Fourteen years ago in October, Apple changed how we listen to music with the introduction of the iPod. Then, in 2014, the company discontinued the classic iPod model, though you can still buy the iPod Touch, iPod Nano, and iPod Shuffle. Though Apple hasn't officially revealed anything, an article  from 9to5Mac hints at new colors for each of these products, expected to be released around July 14. While the news is exciting, pictures like this one that a Redditor shared  to say goodbye to his iPod, still make us miss the olden days.
While the iPhone may have taken over for many Apple users as a music device, it all started with the iPod. We've seen so many iterations of the famous MP3 player hit the shelves that you may have forgotten where it all started: a clunky push-button device. Relive the last 13 years of digital music, when phone and music player were two separate things.
— Additional reporting by Molly McGlynn
Source: Getty / Justin Sullivan 
The classic iPod, released in October 2001, gave you the option of 5GB or 10GB capacity and had a 10-hour battery life.
Second Generation iPod
The second generation iPod released eight months later and upped the ante by increasing capacity to 10 or 20GB hard drives, but didn't give any improvements to the life of the battery.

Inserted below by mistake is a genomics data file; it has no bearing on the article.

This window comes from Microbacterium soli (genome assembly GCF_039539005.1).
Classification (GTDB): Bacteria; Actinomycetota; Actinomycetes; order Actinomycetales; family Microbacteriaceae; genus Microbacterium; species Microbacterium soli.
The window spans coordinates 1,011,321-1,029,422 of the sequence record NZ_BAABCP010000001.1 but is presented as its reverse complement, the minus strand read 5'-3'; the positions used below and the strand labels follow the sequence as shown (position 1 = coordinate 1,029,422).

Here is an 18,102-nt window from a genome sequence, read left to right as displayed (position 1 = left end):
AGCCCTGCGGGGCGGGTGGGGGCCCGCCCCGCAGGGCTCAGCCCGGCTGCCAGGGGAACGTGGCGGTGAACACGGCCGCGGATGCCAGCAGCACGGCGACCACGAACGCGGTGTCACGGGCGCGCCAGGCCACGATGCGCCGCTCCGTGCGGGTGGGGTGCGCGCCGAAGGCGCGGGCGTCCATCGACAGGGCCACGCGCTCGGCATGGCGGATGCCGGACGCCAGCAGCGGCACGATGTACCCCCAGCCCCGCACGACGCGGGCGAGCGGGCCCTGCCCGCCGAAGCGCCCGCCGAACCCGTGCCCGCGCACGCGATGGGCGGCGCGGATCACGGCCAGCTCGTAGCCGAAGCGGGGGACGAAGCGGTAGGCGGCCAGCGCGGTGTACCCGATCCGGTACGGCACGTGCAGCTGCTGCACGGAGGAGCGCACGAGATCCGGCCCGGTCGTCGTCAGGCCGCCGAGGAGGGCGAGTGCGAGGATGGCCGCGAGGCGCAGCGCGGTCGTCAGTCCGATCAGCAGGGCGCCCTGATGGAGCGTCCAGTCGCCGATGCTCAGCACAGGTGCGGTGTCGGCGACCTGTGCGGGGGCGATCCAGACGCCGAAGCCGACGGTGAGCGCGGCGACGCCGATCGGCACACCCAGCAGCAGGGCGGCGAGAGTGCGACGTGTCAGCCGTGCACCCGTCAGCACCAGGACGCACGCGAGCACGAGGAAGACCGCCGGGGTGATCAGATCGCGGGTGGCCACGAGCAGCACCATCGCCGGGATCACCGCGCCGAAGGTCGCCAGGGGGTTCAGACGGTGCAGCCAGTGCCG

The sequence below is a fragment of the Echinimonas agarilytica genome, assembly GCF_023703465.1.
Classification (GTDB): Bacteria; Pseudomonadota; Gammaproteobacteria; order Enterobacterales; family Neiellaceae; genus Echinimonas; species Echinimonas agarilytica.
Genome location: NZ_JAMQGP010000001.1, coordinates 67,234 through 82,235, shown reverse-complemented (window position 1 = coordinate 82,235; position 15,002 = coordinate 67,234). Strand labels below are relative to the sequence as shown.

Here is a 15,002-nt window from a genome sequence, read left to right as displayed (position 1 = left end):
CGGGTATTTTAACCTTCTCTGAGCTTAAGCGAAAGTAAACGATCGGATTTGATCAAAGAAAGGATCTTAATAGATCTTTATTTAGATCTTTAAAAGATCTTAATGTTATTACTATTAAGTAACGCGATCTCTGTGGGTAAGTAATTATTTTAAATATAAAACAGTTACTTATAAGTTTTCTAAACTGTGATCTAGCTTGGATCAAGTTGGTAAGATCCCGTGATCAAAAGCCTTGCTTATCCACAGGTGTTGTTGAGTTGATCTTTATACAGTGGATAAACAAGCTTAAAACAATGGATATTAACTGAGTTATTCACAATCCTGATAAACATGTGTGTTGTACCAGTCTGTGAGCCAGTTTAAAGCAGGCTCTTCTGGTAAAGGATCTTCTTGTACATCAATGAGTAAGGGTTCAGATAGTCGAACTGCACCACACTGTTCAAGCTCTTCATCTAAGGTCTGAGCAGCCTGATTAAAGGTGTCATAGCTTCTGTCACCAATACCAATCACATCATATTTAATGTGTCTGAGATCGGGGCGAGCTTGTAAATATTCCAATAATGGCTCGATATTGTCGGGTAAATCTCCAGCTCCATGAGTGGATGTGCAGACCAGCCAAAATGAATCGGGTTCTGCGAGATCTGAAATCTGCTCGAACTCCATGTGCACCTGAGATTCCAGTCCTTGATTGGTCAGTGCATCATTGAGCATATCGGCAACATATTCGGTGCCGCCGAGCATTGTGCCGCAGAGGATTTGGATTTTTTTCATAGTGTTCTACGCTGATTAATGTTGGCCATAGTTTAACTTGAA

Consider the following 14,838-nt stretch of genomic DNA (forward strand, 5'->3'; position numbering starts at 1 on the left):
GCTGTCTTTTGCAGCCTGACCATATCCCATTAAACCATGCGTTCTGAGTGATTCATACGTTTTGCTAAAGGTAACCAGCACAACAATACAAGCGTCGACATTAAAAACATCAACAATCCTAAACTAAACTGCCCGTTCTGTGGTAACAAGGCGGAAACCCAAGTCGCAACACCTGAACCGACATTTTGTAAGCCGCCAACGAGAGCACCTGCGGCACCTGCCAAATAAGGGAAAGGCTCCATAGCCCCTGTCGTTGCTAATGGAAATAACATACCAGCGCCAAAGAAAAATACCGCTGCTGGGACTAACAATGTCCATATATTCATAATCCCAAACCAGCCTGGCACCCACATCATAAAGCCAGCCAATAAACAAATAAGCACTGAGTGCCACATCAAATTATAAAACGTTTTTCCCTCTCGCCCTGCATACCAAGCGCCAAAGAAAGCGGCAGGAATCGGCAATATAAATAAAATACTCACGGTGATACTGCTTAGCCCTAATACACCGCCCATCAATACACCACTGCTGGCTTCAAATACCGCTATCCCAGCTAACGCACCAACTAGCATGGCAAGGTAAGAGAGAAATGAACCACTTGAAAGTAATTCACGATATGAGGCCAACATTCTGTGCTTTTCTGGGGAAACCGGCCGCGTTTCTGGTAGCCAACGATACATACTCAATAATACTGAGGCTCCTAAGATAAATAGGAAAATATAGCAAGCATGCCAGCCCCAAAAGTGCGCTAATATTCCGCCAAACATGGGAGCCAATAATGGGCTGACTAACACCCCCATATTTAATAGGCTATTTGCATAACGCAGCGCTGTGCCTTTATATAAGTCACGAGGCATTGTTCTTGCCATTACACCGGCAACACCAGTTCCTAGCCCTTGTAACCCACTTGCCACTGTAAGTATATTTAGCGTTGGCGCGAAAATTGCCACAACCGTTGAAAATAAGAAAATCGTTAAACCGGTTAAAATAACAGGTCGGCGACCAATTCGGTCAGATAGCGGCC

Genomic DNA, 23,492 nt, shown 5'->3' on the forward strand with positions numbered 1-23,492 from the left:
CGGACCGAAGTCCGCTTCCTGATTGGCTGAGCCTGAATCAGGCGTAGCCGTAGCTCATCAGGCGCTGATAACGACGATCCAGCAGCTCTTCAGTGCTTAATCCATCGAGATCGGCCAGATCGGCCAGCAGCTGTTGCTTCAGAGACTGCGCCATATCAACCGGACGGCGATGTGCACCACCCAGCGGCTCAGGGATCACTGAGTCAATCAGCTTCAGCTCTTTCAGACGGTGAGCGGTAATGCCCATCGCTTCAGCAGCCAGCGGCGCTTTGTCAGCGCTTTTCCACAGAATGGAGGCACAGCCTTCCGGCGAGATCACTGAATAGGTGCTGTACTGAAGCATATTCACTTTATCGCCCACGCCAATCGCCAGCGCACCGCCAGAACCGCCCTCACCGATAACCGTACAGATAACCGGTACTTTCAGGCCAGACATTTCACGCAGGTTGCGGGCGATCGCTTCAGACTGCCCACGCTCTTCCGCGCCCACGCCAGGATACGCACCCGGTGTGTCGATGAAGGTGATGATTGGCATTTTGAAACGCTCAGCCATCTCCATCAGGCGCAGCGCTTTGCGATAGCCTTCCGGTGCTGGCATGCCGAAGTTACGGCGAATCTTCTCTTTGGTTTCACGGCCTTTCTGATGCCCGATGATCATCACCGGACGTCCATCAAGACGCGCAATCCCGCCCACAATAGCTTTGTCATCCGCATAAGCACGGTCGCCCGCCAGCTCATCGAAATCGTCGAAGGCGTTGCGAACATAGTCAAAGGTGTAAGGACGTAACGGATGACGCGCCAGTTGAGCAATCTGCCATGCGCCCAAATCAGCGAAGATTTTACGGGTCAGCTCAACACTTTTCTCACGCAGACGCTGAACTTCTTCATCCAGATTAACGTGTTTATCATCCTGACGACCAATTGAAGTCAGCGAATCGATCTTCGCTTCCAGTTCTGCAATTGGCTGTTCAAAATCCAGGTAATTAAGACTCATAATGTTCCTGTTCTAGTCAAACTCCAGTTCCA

Third Generation iPod
The all-touch interface of the third generation iPod arrived in April 2003 with a number of hard drive sizes (10, 20, 30, and 40GB), but came with a much smaller and lighter body. This was the first iPod to sport a dock connector, but poor battery life of eight hours really cut this model down to size.
Two versions of the iPod Mini were released in January 2004 and February 2006. Both came in tiny, candy-colored 4 and 6GB storage models.
Fourth Generation iPod
July 2004 brought the fourth iteration of the iPod with a choice of either a 20 or 40GB hard drive, an introduction to USB connectors (verses just Firewire in previous versions), and a 12-hour battery life. In October 2004, this model increased its hard drive space to 60GB and its battery life to 15 hours, and integrated photo viewing and color displays.
The tiny iPod Shuffle made its debut in January 2005 with a new way to listen to an iPod — totally at random. The shuffle comes without a screen, so you are at the mercy of your library, and can only skip forward and backward with the controls on your headphones or the touch controls on the body. The Shuffle came with 512MB or 1GB flash memory storage.
Replacing the Mini in September 2005, the Nano had a small, compact body (in white or black options), and came with a flash memory instead of the previous hard drives, with up to 8GB of storage.
Fifth Generation iPod
In September 2005, the first release of the fifth generation iPod offered us 30 and 60GB models (coming in white and black). Re-issued a year later, Apple increased its hard drive space to 80GB, allowing you up to six hours of video playback and 20 hours of audio.
Second Generation iPod Nano
With more color variety, the second gen iPod Nano was released in September 2006 with a boost in storage space (8GB max), an aluminum casing, and 24 hours of audio playback.